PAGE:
Takaoka lacquerware Takaoka shikki
Mysterious and elegant patterns
that depict the beautiful ocean depths
What is Takaoka lacquerware ?
Takaoka lacquerware (called Takaoka shikki in Japanese) is produced in the area around the city of Takaoka, in Toyama prefecture. A defining feature of this lacquerware is the wide range of techniques and styles.
Aogai-nuri is a technique that uses pieces of aogai, thinly-shaved slivers of the shiny parts of seashells, to create triangular and diamond patterns that are then combined to express flowers, birds and natural landscapes. Decorative techniques that use seashells are collectively known as raden. While seashells of approximately 0.3 mm thickness are normally used for raden, seashells of approximately 0.1 mm are often prefered for Takaoka lacquerware. Using thinner seashells allows the color of the base lacquer to show through, giving the seashells a blue glow. The aogai-nuri technique is unique to Takaoka lacquerware.
Another technique is yusuke-nuri, created during the late Edo period (1603-1868) after much research by Yusuke ISHII, who deeply admired Chinese lacquerware from the Ming dynasty (1368-1644). It is a comprehensive technique that involves drawing Chinese-style designs of flowers, birds, natural landscapes and people using rust lacquer. This craft also uses the techniques of aogai, haku-e (gold leaf decorations), applying pebbles, and coating with lacquer.
Lastly, the technique of chokoku-nuri involves coating wood carvings with red or black lacquer. There are designs of plants, animals, peonies, peacocks, and wave crests on raimon (lightning fretwork) or hexagonal patterns, which creates a three-dimensional effect and gives it a unique luster. There are also kawari-nuri pieces that use materials such as plastic and glass.
Takaoka lacquerware is said to have started around the year 1609, when Toshinaga MAEDA, the first lord of the Kaga domain (now Toyama prefecture), built the Takaoka Castle and ordered the production of weapons and items for everyday use such as dressers and trays. Takaoka Castle was unfortunately abandoned just five years later, but Takaoka subsequently transitioned to become a commercial and industrial town.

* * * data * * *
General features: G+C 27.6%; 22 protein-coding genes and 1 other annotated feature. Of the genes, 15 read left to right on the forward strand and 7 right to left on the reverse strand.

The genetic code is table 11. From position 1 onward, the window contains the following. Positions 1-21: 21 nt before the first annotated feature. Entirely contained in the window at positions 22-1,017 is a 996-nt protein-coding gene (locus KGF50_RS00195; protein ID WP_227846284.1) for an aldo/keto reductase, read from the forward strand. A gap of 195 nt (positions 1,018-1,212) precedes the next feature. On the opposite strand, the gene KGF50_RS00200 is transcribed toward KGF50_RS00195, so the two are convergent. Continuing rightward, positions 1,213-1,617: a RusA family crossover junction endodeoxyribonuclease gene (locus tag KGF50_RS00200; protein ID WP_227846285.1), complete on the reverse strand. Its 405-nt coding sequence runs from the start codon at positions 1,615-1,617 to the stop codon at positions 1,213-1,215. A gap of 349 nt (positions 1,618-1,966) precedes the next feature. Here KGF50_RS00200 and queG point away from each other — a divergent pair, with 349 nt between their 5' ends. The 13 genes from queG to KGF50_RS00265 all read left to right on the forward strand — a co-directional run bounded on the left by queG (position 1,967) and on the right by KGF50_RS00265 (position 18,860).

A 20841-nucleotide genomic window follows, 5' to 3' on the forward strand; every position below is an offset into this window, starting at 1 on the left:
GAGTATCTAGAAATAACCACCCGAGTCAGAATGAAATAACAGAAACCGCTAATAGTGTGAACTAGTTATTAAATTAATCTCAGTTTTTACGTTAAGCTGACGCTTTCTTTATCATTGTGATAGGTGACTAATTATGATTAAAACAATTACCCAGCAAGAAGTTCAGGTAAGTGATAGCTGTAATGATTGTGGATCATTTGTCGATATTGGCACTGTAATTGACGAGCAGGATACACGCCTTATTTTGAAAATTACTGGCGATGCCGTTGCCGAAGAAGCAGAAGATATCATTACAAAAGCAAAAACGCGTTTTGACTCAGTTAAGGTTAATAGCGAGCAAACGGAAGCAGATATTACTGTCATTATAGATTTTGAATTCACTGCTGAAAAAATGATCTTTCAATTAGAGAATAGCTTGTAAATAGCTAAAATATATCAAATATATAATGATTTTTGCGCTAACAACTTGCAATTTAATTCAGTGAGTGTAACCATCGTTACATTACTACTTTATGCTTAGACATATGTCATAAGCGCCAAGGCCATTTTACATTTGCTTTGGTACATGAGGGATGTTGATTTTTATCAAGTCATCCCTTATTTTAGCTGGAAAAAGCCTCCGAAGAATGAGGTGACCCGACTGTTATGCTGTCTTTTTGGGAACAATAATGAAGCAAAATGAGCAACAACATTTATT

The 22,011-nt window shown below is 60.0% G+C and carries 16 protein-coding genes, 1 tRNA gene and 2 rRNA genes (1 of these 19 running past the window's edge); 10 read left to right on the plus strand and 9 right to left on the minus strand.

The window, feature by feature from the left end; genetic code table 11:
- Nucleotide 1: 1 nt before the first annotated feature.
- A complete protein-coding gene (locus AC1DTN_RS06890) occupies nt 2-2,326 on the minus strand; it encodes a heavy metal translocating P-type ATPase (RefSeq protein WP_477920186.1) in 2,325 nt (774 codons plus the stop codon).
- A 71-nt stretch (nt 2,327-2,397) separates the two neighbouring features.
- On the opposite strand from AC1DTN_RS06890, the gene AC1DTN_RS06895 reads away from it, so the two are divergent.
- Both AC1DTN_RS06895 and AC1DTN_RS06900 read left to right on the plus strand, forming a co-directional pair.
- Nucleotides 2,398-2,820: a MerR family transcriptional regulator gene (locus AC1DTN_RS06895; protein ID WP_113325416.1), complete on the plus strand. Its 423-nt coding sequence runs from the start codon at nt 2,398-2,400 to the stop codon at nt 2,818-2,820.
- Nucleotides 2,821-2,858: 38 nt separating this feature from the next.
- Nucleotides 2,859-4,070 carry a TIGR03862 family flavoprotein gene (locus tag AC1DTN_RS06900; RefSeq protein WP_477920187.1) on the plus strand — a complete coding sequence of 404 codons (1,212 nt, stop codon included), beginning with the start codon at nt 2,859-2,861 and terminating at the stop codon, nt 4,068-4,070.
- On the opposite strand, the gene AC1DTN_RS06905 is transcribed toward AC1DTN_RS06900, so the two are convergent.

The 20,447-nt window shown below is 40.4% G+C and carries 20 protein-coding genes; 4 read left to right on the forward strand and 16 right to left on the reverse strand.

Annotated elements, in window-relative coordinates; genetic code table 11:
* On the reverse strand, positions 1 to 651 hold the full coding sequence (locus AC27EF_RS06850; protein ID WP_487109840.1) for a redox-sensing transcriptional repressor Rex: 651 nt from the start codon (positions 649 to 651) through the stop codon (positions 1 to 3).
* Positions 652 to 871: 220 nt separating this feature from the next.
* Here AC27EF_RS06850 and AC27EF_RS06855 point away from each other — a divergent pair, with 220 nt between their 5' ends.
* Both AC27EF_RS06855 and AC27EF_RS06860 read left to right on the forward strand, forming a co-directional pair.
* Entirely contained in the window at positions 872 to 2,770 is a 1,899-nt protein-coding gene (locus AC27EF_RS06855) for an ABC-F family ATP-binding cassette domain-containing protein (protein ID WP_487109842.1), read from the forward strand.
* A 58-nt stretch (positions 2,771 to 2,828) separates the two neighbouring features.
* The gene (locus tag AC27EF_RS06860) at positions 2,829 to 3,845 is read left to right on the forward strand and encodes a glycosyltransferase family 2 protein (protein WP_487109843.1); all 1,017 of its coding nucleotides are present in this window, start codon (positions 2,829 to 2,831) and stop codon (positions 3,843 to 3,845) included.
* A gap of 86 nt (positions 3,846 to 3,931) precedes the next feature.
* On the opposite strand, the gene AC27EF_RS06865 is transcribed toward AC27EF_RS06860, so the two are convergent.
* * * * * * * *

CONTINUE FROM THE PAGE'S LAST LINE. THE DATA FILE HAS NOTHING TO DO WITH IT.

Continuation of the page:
Tsuishu and tsuikoku techniques, which involve engraving designs on a thick base made by coating numerous layers of red or black lacquer, were introduced from China. Those styles created the foundation for the techniques that are used to this day, specifically, chokoku-nuri, raden and rust paintings. Chokoku-nuri was invented based on techniques used by Tanpo TSUJI, who was active between 1764 and 1772. Tsuji's works are also used in the wheeled floats that are paraded during the Takaoka Mikuruma-yama Festival. Tsuji's technique became popular in the early 19th century due to the emergence of master craftsmen such as Koemon ITAYA. In 1850, Yusuke ISHII invented yusuke-nuri after studying Chinese lacquerware from the Ming dynasty, which then grew in popularity during the Meiji period (1868-1912). Recently, kawari-nuri, which involves coating lacquer on various materials, has been garnering attention particularly from the interior design industry.
General Production Process
- 1. Collecting wood